The Vietnamese government is considering setting up a single window to handle compensation claims from Taiwanese companies that suffered losses during anti-Chinese riots in the country last week, Vice Minister of Economic Affairs Shen Jong-chin (沈榮津) said yesterday upon his return from Vietnam.
Shen led a delegation to Vietnam earlier this week to assess the damage sustained by Taiwanese businesses there, during which he met with Vietnamese Planning and Investment Minister Bui Quang Vinh.
In addition to urging Hanoi to set up a single window on the issue of compensation, Taipei also proposed forming a bilateral negotiation commission and a joint mediation commission, as well as Vietnam providing tax deductions and waivers for Taiwanese companies there, Shen said.
Bui responded by promising to report Taiwan’s proposals to Vietnamese Prime Minister Nguyen Tan Dung, he said.
The anti-Chinese protests erupted in southern Vietnam on May 13 over a Chinese oil-drilling venture in an area of the South China Sea that Hanoi says is within its exclusive economic zone.
Vietnamese protesters angry at China’s move have also targeted Taiwanese businesses, apparently thinking they were Chinese-owned.
According to statistics compiled by Taiwan’s Ministry of Economic Affairs, a total of 224 Taiwanese companies reported being damaged during the riots, with 18 factories set on fire, five of which were completely destroyed.
Earlier in the week, Minister of Foreign Affairs David Lin (林永樂) said that Taiwan has suggested Vietnam set up a 24-hour emergency hotline for Taiwanese businesspeople to report emergencies to its police department and beef up police patrols in areas where Taiwanese companies are located, and that Vietnam agreed to consider the suggestions.
Taiwan might be China’s next target after it has “walled off” Hong Kong from the rest of the world with its new national security legislation, Academia Sinica Institute of Sociology fellow Wu Jieh-min (吳介民) said on Thursday. At a seminar organized by the Economic Democracy Union, the Taiwan Association for Human Rights, the Hong Kong Outlanders and the Judicial Reform Foundation, Wu said that the legislation is simultaneously a fig leaf concealing Beijing’s autocratic rule in Hong Kong and a figurative “Berlin Wall,” denying democratic countries access to Hong Kong. Wu said it is evident that Taiwan would be China’s next target. The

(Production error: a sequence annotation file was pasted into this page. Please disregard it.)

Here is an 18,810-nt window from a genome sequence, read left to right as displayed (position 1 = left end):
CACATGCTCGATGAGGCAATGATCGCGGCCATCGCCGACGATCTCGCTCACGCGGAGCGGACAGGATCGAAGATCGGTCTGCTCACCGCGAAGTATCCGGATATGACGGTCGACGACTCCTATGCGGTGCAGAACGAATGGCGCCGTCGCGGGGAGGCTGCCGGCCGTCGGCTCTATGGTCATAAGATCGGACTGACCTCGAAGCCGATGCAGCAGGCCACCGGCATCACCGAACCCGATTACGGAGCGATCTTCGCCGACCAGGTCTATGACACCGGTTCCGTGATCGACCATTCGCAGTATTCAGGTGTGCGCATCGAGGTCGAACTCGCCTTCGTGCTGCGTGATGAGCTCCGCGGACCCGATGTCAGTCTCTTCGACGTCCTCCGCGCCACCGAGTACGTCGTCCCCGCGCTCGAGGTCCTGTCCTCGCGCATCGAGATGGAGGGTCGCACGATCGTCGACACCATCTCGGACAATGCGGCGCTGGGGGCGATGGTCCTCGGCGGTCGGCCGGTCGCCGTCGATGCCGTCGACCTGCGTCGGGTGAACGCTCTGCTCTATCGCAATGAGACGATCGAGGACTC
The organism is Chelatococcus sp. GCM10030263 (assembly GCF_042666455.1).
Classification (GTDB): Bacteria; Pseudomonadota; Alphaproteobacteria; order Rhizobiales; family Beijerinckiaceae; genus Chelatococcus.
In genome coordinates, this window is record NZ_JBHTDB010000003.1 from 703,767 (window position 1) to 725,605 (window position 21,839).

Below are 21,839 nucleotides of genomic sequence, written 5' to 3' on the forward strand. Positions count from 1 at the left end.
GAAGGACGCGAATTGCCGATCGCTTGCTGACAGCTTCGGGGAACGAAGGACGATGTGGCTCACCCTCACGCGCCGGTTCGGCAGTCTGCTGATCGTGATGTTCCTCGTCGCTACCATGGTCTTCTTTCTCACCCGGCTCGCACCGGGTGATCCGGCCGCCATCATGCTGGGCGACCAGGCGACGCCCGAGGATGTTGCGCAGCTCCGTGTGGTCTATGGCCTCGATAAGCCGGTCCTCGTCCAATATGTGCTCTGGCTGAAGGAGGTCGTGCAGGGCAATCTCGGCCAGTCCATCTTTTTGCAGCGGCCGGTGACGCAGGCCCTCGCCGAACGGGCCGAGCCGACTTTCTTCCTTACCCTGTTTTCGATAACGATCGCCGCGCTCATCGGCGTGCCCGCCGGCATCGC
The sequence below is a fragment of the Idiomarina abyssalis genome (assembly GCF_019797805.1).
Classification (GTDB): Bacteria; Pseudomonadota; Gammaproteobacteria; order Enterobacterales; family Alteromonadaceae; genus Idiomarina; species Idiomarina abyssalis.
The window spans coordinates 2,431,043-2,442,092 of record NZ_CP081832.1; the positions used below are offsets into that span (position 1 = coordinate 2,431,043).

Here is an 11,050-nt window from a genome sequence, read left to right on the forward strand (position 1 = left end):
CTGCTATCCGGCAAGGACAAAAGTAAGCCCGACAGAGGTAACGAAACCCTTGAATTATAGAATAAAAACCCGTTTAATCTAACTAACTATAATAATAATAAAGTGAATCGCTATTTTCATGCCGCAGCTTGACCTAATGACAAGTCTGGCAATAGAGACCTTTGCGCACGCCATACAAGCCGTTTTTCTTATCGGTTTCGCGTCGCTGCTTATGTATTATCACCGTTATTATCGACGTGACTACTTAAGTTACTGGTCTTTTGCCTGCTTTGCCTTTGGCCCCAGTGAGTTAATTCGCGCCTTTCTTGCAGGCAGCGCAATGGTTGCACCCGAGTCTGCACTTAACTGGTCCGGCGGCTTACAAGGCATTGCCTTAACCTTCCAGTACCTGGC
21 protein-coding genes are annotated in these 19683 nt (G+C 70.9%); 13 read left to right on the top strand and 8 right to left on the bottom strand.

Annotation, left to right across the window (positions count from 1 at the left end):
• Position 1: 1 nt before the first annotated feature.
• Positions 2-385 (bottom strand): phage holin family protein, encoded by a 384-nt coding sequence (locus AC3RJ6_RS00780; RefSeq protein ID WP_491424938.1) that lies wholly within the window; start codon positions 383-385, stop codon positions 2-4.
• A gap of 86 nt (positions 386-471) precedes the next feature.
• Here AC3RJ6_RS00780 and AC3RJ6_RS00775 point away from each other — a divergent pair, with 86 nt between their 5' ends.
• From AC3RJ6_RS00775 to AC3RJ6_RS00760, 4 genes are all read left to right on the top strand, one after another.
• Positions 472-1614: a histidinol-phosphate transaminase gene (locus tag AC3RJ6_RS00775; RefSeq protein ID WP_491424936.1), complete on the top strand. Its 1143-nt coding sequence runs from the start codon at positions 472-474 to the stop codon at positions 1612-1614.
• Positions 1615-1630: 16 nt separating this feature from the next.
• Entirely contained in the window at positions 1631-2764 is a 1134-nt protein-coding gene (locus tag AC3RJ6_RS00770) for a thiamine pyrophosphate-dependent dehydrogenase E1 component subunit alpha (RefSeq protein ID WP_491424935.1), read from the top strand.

YOUNGEST PATIENT: Cases of botulism have been only sporadically reported over the past few years, with two in 2015, six in 2016 and none in the past three years The Centers for Disease Control (CDC) yesterday reported the nation’s first case of infant botulism this year, a four-month-old boy in northern Taiwan, as well as five new cases of Japanese encephalitis confirmed last week. The boy was introduced to homemade solid food in the middle of last month, but began to experience constipation and loss of appetite on June 23, CDC Epidemic Intelligence Center Deputy Director Guo Hung-wei (郭宏偉) said, adding that he was taken to the hospital when he developed a fever and shortness of breath on June 25. In the hospital, the boy also experienced a rapid heartbeat, limb
The National Taiwan Museum’s Railway Department Park in Taipei is to open to the public today. The park in Datong District (大同) near the North Gate (北門, Beimen) is one of the museum’s four branches. During the Japanese colonial era, the site housed the railway department of the Office of the Governor-General of Taiwan’s Bureau of Transportation. After World War II, it served as the headquarters for the Taiwan Railways Administration (TRA) for several decades. In 2007, it was listed as a national monument under the Cultural Heritage Preservation Act (文化資產保存法). At an opening ceremony yesterday, Minister of Transportation and Communications Lin Chia-lung
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